Our goal is to identify genes and biological pathways for the development of kidney failure. Our major discovery efforts are focused on the genetics of IgA nephropathy, the most common glomerulonephritis and the genetics of kidney and the urinary tract (CAKUT), the most common cause of kidney failure in children. In parallel, we study the applications of genomic medicine to clinical care for patients with kidney disease.
Recent advances in genome sequencing have provided fundamental insights into many diseases, enabling patient-targeted surveillance, therapy, prognosis, and counseling. While this led to widespread enthusiasm about the potential of genomics to transform clinical care, many challenges still need to be resolved before cost-effective clinical sequencing becomes routine. Gharavi’s lab has been investigating many aspects of these challenges, and when in 2019 The Center for Precision Medicine and Genomics (CPMG) was established under the leadership of Dr. Gharavi, the group joined its efforts to continue addressing challenges of genomic medicine. Through this tight fruitful collaboration, we continue genomic investigation of kidney disorders.
With the broader introduction of genomic medicine in research and clinical care, an increasing number of persons are offered genetic testing. Many factors, including genetic literacy, may impact the utilization of genetic results by patients and their families. We developed a rapid, self-administered measure of genetic literacy, called Genetic Literacy Fast Test (GeneLiFT), which will allow future research to efficiently assess the role of genetic literacy on the clinical impact of genetic testing.
Vesicoureteral reflux (VUR), the retrograde flow of urine from the bladder towards the kidneys, caused by malfunction at the vesicoureteral junction is associated with progressive renal disease and is a common cause of febrile urinary tract infection (UTI) and pediatric kidney failure. VUR has a prevalence of 1-2% in European populations Familial aggregation, with reported occurrence rate of 27-51% among siblings and 66% among offspring of affected individuals, supports a hereditary basis. We conducted the largest VUR copy number variant analysis (CNV) and genome-wide association study (GWAS) to-date, accounting for multiple modes of inheritance and sex- specific effects in VUR. Our dataset included participants from major national cohorts such as RIVUR and CKiD.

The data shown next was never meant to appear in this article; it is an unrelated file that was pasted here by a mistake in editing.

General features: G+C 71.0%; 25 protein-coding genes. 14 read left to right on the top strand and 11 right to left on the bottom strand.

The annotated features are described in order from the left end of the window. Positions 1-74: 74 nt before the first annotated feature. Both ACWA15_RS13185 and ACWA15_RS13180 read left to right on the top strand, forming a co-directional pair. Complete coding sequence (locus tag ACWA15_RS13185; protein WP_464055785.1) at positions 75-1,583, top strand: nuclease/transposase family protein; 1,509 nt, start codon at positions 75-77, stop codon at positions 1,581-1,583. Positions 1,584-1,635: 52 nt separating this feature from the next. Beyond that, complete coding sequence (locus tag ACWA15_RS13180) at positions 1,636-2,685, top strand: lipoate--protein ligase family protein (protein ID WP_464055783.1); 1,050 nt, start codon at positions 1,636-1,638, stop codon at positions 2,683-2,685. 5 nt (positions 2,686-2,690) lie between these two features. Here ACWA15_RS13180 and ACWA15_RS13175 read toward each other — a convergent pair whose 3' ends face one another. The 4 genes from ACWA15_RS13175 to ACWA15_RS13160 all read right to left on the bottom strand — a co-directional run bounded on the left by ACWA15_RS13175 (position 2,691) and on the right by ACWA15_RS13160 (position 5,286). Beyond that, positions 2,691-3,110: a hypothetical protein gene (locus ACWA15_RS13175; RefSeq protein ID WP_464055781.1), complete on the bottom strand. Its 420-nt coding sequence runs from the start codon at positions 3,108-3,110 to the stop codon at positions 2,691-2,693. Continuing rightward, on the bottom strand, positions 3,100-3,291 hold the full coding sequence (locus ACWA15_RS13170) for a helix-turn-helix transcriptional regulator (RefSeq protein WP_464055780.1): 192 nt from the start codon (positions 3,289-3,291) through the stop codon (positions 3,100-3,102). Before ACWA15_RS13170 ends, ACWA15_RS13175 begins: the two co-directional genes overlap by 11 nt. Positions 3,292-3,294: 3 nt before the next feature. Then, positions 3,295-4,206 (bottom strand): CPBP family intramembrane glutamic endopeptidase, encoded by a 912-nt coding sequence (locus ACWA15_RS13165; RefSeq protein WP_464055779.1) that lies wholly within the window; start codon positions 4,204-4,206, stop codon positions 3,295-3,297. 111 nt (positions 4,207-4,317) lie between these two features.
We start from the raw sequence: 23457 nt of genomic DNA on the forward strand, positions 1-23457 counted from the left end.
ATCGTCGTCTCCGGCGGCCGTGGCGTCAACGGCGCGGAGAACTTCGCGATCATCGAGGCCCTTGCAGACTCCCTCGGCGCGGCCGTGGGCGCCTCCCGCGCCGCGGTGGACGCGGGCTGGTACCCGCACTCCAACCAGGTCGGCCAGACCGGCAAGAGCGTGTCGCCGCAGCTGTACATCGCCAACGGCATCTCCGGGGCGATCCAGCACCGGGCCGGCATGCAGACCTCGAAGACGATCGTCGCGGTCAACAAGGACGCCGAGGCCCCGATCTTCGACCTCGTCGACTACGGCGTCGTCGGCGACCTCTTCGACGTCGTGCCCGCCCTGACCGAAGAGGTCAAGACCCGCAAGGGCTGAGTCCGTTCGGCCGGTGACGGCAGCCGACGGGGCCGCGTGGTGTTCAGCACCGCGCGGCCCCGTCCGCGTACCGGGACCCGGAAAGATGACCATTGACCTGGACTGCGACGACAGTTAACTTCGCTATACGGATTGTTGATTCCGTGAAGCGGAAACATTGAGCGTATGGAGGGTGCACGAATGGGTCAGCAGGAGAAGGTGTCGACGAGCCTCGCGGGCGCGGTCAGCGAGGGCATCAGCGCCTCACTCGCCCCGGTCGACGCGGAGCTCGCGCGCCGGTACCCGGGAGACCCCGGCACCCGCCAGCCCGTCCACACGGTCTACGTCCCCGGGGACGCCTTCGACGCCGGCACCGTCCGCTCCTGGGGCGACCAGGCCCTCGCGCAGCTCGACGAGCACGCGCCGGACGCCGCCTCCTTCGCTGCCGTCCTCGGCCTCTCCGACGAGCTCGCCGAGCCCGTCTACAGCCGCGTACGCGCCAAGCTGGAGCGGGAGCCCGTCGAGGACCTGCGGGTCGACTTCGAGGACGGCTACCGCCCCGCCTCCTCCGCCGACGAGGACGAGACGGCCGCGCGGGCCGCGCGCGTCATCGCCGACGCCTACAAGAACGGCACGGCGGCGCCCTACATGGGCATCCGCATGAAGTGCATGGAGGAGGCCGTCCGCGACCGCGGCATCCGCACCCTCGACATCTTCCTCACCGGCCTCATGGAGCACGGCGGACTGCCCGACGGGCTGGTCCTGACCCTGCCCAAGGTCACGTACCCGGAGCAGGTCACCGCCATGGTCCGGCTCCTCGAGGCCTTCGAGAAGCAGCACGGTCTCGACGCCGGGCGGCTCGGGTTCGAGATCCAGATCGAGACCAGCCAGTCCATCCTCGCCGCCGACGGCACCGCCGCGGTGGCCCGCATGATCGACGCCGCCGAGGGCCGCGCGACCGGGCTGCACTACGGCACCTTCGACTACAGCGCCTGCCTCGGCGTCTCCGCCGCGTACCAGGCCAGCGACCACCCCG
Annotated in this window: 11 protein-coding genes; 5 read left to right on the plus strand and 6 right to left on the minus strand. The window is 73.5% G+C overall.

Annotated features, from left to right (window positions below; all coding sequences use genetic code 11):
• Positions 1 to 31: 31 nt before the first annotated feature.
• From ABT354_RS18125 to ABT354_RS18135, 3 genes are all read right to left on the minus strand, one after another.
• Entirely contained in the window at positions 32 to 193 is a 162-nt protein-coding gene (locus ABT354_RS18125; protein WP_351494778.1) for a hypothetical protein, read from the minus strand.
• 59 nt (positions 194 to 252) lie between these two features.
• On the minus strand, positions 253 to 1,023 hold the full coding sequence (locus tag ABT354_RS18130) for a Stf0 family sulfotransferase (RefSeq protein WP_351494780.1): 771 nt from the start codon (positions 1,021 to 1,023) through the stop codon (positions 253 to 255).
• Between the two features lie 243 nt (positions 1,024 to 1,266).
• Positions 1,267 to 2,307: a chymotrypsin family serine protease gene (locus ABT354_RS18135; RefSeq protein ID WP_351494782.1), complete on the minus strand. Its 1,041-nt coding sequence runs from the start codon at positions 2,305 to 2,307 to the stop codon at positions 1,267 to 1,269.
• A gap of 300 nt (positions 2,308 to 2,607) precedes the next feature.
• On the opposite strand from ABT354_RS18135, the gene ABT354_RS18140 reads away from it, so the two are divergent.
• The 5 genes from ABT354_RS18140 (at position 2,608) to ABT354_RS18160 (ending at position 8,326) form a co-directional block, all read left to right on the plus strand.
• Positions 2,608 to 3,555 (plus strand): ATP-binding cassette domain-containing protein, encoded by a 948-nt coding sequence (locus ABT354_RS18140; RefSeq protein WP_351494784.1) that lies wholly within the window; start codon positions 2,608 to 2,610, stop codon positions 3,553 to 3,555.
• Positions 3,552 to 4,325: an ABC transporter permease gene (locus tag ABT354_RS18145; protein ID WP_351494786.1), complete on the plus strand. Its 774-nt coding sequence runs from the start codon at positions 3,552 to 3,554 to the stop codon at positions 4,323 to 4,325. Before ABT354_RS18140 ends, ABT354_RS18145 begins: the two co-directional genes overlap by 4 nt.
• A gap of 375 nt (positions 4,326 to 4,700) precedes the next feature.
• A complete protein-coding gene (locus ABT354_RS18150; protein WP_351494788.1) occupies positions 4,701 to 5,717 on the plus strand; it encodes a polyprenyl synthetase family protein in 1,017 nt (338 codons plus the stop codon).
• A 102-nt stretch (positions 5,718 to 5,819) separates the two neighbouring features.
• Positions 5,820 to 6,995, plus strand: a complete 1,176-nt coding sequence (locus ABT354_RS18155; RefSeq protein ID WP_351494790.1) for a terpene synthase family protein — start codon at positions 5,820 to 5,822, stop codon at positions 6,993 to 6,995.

Kidney transplantation is the best treatment for end-stage kidney failure, but rejection by the recipient’s immune system remains a major problem. In collaboration with the Kiryluk lab, we studied whether genetic mismatch between donor and recipient can explain kidney transplant rejection.
Exome sequencing (ES) is quickly emerging as a first-line diagnostic tool in clinical medicine, but its utility has not been investigated for the majority of constitutional disorders in adults, including for chronic kidney disease (CKD), which collectively affects more than 1 in 10 individuals globally. Thus, we performed ES in a combined cohort of 3,315 ethnically diverse patients with all-cause CKD, 91.6% of whom were adults, reflecting the demographics of the greater CKD patient population.
The Gharavi lab is pursuing multiple local and multicenter studies to investigate the genetic causes of kidney diseases. We are also conducting several genetic studies generated through the Precision Medicine Initiative. In particular, we are currently enrolling participants in the following studies:
We would like to invite you, your child, or another family member for our study if you have been diagnosed with any kind of kidney disease, in particular if you have one or more of the following conditions:
A signed consent form and a blood sample are required to participate in any of the above studies. Samples can be collected during an in-person appointment or can be shipped to our lab. Also as a part of our studies, we offer free clinic consultations for familial forms of kidney disease.
If you are interested in participating in our studies or have any questions, please contact us at email@example.com
The Kidney Genetics Clinic utilizes a multidisciplinary team of clinicians and genetic counselors, as well as state of the art diagnostic techniques, to provide comprehensive genetic services for adult patients with rare and inherited forms of kidney disease.
These services include: Comprehensive medical evaluation for genetic forms of kidney disease
We have pre- and post-doctoral positions available for highly qualified candidates interested in mammalian genetics and genomics. Prior experience in molecular genetics, statistics or bioinformatics is preferred. for inquiries, please email firstname.lastname@example.org by including your CV.
You can support our research program by making a tax-deductible donation. You will receive a thank-you letter confirming receipt of your contribution.
For more information about donations, please contact us at (212) 851-5556 or email Ali Gharavi.
To donate, please make a check payable to “Columbia University Division of Nephrology” and note separately the Researcher or Faculty member in whose name you wish to make the gift.